Often, those "is the hybrid premium worth it" calculations make a misleading comparison by matching a Prius against another cheaper car that isn't quite comparable - the Prius has certain standard features that are optional or not available on the cheaper car.

        That mistake is easy to make, as Toyota didn't make a non-hybrid version of the Prius, so it is hard to find a model with comparable features and similar size.
        harlanx6
        • 6 Years Ago
        @harlanx6
        I agree Chris M. My point I was trying to make is that the difference in fuel costs between these high mileage cars doesn't amount to that much even over the lifespan of the vehicle, and a test drive would be a better way to help make that choice. I really would like a Prius, but I am a married man and my wife doesn't like the looks of them. I think they look cool, but our choice for our next vehicle will probably be a compromise. One thing is sure. It will be a high mileage vehicle.
      • 6 Years Ago
      You are correct about the 7 speed CVT, which Honda offers on the JDM Fit. Most people do not know how a CVT works. By advertising the car as a 7 speed CVT the average buyer will be able to relate that to their current car's 4-5 speed trasnmission. "look honey the Honda has 7 speeds it must be better".
      • 6 Years Ago
      I'd have to say that the mileage (if it really is 15% lower than the current old Prius) is a major disappointment - this would make it worse than the bigger Civic Hybrid I believe. This would put it down in the territory of the Fusion Hybrid (a much bigger, heavier car). Time will tell I suppose. The Prius rolling out this spring is on line for a ~10-15% mileage increase over the current model.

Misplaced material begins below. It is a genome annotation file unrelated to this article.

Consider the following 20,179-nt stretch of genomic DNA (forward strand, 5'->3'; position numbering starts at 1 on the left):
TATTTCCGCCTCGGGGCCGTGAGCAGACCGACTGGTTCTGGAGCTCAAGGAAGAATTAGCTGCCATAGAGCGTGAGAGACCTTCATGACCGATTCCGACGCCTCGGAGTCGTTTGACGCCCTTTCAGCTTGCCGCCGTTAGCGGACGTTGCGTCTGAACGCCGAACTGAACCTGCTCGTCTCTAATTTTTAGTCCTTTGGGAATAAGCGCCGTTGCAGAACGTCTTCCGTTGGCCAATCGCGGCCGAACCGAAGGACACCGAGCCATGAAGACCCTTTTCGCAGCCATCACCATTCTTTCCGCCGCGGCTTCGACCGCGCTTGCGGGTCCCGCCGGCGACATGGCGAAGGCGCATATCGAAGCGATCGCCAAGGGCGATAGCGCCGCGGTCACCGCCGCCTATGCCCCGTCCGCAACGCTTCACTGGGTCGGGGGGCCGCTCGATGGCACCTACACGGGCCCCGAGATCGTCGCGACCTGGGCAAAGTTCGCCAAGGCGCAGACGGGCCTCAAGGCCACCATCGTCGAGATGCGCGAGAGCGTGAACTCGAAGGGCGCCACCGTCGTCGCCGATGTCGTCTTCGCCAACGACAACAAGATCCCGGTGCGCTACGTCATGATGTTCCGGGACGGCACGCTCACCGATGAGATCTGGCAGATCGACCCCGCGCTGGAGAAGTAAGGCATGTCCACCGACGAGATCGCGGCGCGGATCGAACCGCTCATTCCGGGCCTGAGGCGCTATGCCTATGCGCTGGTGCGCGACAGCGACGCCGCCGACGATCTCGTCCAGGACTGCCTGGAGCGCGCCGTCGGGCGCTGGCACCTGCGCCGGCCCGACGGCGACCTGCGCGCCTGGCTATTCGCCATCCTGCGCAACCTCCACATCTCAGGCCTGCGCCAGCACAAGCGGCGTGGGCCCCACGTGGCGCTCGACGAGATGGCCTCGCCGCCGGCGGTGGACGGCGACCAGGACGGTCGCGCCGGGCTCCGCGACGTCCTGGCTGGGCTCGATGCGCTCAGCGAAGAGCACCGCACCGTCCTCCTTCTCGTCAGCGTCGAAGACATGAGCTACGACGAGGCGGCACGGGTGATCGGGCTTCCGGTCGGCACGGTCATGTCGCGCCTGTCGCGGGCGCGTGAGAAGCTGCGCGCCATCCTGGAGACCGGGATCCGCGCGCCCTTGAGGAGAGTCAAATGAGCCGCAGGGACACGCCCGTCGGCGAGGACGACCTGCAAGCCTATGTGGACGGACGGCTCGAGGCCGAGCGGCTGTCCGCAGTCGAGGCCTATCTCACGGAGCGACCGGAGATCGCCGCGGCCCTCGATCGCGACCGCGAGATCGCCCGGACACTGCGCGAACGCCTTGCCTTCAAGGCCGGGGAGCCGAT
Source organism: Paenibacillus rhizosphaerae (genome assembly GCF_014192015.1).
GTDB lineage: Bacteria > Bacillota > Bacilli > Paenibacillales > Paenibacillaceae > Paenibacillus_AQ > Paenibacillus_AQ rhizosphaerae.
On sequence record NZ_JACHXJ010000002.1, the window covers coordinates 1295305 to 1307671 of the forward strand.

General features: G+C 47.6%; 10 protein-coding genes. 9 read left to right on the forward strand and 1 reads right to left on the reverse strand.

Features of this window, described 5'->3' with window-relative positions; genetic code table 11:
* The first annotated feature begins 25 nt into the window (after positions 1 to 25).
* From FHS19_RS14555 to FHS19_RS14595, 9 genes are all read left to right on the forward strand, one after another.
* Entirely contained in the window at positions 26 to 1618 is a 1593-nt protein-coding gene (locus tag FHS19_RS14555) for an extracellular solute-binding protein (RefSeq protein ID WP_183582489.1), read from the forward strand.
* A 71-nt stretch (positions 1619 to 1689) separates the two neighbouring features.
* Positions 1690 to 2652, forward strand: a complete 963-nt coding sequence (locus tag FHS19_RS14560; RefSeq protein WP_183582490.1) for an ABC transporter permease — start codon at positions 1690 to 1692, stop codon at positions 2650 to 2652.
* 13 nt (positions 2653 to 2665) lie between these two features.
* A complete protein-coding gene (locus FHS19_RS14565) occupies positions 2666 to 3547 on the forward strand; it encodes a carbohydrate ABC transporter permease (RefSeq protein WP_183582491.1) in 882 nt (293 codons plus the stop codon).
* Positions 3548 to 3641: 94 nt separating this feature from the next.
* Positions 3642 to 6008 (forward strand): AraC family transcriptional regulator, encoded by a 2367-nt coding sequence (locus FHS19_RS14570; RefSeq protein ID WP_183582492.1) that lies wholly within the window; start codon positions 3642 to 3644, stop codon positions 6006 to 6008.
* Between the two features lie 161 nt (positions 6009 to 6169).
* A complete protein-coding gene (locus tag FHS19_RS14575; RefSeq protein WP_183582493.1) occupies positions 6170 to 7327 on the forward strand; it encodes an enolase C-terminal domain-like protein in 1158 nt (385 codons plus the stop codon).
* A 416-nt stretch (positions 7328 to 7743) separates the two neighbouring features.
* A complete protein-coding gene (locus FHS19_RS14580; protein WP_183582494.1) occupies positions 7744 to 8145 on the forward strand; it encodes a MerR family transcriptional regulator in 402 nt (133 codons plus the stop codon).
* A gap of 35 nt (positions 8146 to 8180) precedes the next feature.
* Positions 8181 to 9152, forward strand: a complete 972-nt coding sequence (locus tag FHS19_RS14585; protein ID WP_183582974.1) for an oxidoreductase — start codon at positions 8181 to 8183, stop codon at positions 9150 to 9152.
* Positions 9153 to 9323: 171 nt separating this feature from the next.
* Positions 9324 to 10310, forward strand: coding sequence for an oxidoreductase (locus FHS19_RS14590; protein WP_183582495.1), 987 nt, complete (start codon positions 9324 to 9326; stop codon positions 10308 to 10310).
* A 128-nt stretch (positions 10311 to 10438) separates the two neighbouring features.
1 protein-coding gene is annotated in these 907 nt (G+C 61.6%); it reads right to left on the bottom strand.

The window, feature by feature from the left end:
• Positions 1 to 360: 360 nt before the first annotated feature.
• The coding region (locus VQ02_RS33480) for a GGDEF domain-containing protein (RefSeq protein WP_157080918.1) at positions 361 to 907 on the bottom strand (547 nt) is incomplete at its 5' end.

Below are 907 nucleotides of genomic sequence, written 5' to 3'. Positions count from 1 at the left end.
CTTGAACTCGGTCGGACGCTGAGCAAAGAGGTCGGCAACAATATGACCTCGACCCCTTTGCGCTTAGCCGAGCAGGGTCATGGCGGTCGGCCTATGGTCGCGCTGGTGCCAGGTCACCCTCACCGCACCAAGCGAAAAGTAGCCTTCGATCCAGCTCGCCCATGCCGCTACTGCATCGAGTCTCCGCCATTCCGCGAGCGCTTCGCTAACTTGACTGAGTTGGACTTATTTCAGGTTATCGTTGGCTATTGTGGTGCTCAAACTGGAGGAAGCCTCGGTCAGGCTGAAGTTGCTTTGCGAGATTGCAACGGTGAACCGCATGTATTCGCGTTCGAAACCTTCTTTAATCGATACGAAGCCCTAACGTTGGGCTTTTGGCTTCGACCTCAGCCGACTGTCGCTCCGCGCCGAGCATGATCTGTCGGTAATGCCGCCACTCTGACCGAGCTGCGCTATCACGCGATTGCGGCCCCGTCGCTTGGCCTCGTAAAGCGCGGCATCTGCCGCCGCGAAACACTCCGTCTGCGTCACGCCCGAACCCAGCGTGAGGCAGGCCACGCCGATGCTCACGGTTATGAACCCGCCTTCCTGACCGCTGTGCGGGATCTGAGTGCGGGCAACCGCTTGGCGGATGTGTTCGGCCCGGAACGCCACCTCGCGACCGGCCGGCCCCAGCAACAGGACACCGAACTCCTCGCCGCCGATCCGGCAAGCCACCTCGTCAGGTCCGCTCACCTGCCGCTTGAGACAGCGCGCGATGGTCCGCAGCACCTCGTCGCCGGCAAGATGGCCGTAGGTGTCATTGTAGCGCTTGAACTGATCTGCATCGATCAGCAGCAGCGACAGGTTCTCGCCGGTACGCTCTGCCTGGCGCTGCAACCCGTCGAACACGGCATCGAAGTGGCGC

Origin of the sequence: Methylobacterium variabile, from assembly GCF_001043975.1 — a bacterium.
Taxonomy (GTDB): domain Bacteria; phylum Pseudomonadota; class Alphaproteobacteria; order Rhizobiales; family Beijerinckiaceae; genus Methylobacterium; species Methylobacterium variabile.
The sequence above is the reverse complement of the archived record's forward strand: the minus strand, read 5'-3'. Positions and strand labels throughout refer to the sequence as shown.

I like the design, as it looks great, but Honda needs to deliver on good mileage (maybe this is just Honda sandbagging everyone with false mileage data before roll out). Honda is good at playing very coy about stuff till the roll out.

      As for the paddle shifters and 7 speeds for them in a car with a CVT - 90% of the people who buy this car won't know what a CVT is (even when you explain what the abbreviation means), they're used to a "regular" car and if you have the option to click the paddle's to control the shifting (I'm sure it's a "Performance" mode the user can turn on etc.) it'll be a cool, high end item, to them - simple as that. The point about it being superfluous with a CVT is well taken in reality though.